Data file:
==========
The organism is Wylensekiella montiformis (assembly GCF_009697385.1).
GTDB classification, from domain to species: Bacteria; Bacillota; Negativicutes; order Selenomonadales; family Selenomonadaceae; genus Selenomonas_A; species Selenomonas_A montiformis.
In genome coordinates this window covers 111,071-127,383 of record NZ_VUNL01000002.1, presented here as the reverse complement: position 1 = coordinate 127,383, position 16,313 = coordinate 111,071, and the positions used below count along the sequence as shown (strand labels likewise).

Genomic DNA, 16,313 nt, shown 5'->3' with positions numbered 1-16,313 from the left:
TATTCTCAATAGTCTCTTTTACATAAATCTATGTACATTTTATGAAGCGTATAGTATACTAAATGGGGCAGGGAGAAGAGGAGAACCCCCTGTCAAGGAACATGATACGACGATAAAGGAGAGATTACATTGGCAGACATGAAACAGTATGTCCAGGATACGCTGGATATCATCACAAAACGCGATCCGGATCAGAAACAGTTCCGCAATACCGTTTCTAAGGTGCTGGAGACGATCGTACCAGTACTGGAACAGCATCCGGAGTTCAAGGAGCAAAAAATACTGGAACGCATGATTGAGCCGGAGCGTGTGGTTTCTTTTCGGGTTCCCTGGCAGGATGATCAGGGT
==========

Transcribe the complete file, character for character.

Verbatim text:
The organism is Wylensekiella montiformis (assembly GCF_009697385.1).
GTDB classification, from domain to species: Bacteria; Bacillota; Negativicutes; order Selenomonadales; family Selenomonadaceae; genus Selenomonas_A; species Selenomonas_A montiformis.
In genome coordinates this window covers 111,071-127,383 of record NZ_VUNL01000002.1, presented here as the reverse complement: position 1 = coordinate 127,383, position 16,313 = coordinate 111,071, and the positions used below count along the sequence as shown (strand labels likewise).

Genomic DNA, 16,313 nt, shown 5'->3' with positions numbered 1-16,313 from the left:
TATTCTCAATAGTCTCTTTTACATAAATCTATGTACATTTTATGAAGCGTATAGTATACTAAATGGGGCAGGGAGAAGAGGAGAACCCCCTGTCAAGGAACATGATACGACGATAAAGGAGAGATTACATTGGCAGACATGAAACAGTATGTCCAGGATACGCTGGATATCATCACAAAACGCGATCCGGATCAGAAACAGTTCCGCAATACCGTTTCTAAGGTGCTGGAGACGATCGTACCAGTACTGGAACAGCATCCGGAGTTCAAGGAGCAAAAAATACTGGAACGCATGATTGAGCCGGAGCGTGTGGTTTCTTTTCGGGTTCCCTGGCAGGATGATCAGGGT